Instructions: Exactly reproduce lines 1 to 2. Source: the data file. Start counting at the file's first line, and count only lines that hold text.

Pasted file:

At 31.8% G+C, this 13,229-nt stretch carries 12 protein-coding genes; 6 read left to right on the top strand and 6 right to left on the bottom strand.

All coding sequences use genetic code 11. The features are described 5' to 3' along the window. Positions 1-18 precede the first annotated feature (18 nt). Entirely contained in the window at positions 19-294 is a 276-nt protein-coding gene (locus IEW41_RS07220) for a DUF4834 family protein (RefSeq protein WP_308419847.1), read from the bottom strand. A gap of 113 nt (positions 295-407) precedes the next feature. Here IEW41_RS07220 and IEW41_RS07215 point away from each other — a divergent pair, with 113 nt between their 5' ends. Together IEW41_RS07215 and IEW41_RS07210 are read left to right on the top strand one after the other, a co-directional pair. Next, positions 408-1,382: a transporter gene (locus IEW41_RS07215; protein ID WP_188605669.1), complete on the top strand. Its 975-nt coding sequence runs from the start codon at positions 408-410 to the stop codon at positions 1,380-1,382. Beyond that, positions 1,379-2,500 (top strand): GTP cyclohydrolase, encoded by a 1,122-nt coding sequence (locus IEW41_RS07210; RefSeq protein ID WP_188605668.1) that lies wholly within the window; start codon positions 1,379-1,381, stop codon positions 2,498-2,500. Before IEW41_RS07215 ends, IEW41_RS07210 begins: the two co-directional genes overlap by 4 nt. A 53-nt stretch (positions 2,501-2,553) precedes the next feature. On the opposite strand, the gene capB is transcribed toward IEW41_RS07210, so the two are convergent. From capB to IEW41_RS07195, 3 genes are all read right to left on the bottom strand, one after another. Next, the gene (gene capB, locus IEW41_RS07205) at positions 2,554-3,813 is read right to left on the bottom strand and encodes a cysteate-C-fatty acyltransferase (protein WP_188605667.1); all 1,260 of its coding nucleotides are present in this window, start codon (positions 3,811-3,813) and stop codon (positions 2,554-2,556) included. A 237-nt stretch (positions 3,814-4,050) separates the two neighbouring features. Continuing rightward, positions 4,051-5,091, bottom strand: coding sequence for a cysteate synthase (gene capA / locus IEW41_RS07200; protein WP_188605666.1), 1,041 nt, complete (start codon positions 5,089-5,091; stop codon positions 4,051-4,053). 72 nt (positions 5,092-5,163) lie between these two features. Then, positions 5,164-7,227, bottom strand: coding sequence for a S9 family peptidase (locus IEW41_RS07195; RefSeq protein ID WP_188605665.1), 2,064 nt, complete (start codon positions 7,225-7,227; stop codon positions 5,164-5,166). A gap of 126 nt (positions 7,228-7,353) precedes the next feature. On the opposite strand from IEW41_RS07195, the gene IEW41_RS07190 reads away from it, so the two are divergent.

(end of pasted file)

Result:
At 31.8% G+C, this 13,229-nt stretch carries 12 protein-coding genes; 6 read left to right on the top strand and 6 right to left on the bottom strand.

All coding sequences use genetic code 11. The features are described 5' to 3' along the window. Positions 1-18 precede the first annotated feature (18 nt). Entirely contained in the window at positions 19-294 is a 276-nt protein-coding gene (locus IEW41_RS07220) for a DUF4834 family protein (RefSeq protein WP_308419847.1), read from the bottom strand. A gap of 113 nt (positions 295-407) precedes the next feature. Here IEW41_RS07220 and IEW41_RS07215 point away from each other — a divergent pair, with 113 nt between their 5' ends. Together IEW41_RS07215 and IEW41_RS07210 are read left to right on the top strand one after the other, a co-directional pair. Next, positions 408-1,382: a transporter gene (locus IEW41_RS07215; protein ID WP_188605669.1), complete on the top strand. Its 975-nt coding sequence runs from the start codon at positions 408-410 to the stop codon at positions 1,380-1,382. Beyond that, positions 1,379-2,500 (top strand): GTP cyclohydrolase, encoded by a 1,122-nt coding sequence (locus IEW41_RS07210; RefSeq protein ID WP_188605668.1) that lies wholly within the window; start codon positions 1,379-1,381, stop codon positions 2,498-2,500. Before IEW41_RS07215 ends, IEW41_RS07210 begins: the two co-directional genes overlap by 4 nt. A 53-nt stretch (positions 2,501-2,553) precedes the next feature. On the opposite strand, the gene capB is transcribed toward IEW41_RS07210, so the two are convergent. From capB to IEW41_RS07195, 3 genes are all read right to left on the bottom strand, one after another. Next, the gene (gene capB, locus IEW41_RS07205) at positions 2,554-3,813 is read right to left on the bottom strand and encodes a cysteate-C-fatty acyltransferase (protein WP_188605667.1); all 1,260 of its coding nucleotides are present in this window, start codon (positions 3,811-3,813) and stop codon (positions 2,554-2,556) included. A 237-nt stretch (positions 3,814-4,050) separates the two neighbouring features. Continuing rightward, positions 4,051-5,091, bottom strand: coding sequence for a cysteate synthase (gene capA / locus IEW41_RS07200; protein WP_188605666.1), 1,041 nt, complete (start codon positions 5,089-5,091; stop codon positions 4,051-4,053). 72 nt (positions 5,092-5,163) lie between these two features. Then, positions 5,164-7,227, bottom strand: coding sequence for a S9 family peptidase (locus IEW41_RS07195; RefSeq protein ID WP_188605665.1), 2,064 nt, complete (start codon positions 7,225-7,227; stop codon positions 5,164-5,166). A gap of 126 nt (positions 7,228-7,353) precedes the next feature. On the opposite strand from IEW41_RS07195, the gene IEW41_RS07190 reads away from it, so the two are divergent.